Reverse osmosis desalination technology is of an interest in the field of water treatment plants and systems, especially in arid and water scarce regions. However, membrane scaling as a result of salt rejection and according supersaturation of sparingly soluble salts on the semipermeable reverse osmosis membrane defies the use of this technology. Gypsum is a common scale forming salt during desalination of natural waters as both, calcium and sulfate ions, are ubiquitously present.
Gypsum scaling may occur by crystallization directly on the membrane surface or by bulk crystallization from the supersaturated feed solution. Both scaling mechanisms have been previously reported coupled with the determination of the prevailing mechanism. It’s also known that certain organic macromolecules which lead to membrane fouling may inhibit or favor gypsum scaling on reverse osmosis membranes. Hence, a profound knowledge of the interactions between organic macromolecules, gypsum scaling and scaling mechanisms would be of help to optimize scale prevention measures.
Jan Benecke and colleagues from Institute for Water Resources and Water Supply at Hamburg University of Technology (TUHH) in Germany tailored the operation of a bench-scale reverse osmosis desalination system to independently investigate the interactions between organic macromolecules such as bovine serum albumin, humic acid and sodium alginate with gypsum bulk and surface scaling mechanisms.
The research work which is now published in the journal, Separation and Purification Technology implemented a bench-scale reverse osmosis desalination system operating at two tailored degrees of concentration polarization. During permeability and retentate turbidity tests, the authors found that at the lower degree of concentration polarization, bulk crystallization of gypsum was predominant. However, at a higher degree of concentration polarization, gypsum surface crystallization occurred with the non-presence of gypsum bulk crystals. Results from scanning electron microscopy supported the predominance of each scaling mechanism.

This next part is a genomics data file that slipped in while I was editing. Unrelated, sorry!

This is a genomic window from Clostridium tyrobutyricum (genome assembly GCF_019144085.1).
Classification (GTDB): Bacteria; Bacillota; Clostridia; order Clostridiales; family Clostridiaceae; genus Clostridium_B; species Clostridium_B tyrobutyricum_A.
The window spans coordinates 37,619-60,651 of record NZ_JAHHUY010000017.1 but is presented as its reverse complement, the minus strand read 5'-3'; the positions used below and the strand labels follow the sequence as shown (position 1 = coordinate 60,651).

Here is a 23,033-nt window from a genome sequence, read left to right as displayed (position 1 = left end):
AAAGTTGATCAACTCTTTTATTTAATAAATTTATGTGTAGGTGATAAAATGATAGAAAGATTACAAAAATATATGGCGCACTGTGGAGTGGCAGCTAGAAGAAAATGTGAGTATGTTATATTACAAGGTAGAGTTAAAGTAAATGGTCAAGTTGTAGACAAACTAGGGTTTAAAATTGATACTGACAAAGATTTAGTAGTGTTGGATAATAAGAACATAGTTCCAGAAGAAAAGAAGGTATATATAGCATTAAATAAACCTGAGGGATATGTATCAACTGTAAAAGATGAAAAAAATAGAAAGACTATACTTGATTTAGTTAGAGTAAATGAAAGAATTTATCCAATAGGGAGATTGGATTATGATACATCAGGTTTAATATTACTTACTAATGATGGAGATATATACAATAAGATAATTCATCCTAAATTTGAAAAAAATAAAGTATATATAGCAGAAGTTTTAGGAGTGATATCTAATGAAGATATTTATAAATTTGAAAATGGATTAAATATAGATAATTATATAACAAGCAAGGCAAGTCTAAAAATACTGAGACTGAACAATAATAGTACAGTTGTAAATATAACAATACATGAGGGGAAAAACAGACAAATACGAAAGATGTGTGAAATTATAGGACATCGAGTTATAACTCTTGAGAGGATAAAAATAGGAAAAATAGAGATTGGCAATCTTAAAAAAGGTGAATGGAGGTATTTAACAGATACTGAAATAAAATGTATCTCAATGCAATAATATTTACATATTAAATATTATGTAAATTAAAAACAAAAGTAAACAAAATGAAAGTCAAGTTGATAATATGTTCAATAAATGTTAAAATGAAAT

Among the selected organic macromolecules, sodium alginate contributed mostly to permeability loss, which indicates strong membrane fouling, followed by humic acid and bovine serum albumin, respectively. At low concentration polarization and predominance of gypsum bulk crystallization, all macromolecules retarded the onset of bulk crystallization. However, it was also found that the presence of sodium alginate shifted the gypsum scaling mechanism from bulk to surface crystallization, indicating an enhancement of surface crystallization due to the deposited sodium alginate fouling layer. These conclusions were backed with scanning electron micrographs of the scaled membrane surface and complimentary results from crystallization jar tests. At high degree of concentration polarization, the coexistence of sodium alginate and humic acid slightly enhanced gypsum surface crystallization, whereas the coexistence of bovine serum albumin showed marginal effects. The authors suggest a correlation between the severity of macromolecular fouling and the enhancement of gypsum surface crystallization.
The study by Jan Benecke and colleagues enables an avenue for optimizing existing scale prevention technologies, given the ubiquitous presence of natural organic matter in natural waters. The results highlight the necessity for further research to comprehensively understand interactions between organic and inorganic membrane foulants in reverse osmosis desalination systems to develop more sustainable and green scale inhibition additives and techniques.
Benecke, J., Rozova, J., Ernst, M. Anti-Scale Effects of Select Organic Macromolecules on Gypsum Bulk and Surface Crystallization during Reverse Osmosis Desalination, Separation and Purification Technology, Available online 30 November 2016 . http://doi.org/10.1016/j.seppur.2016.11.068.
Institute for Water Resources and Water Supply, Hamburg University of Technology, Am Schwarzenberg-Campus 3, 21073 Hamburg, Germany.Go To Separation and Purification Technology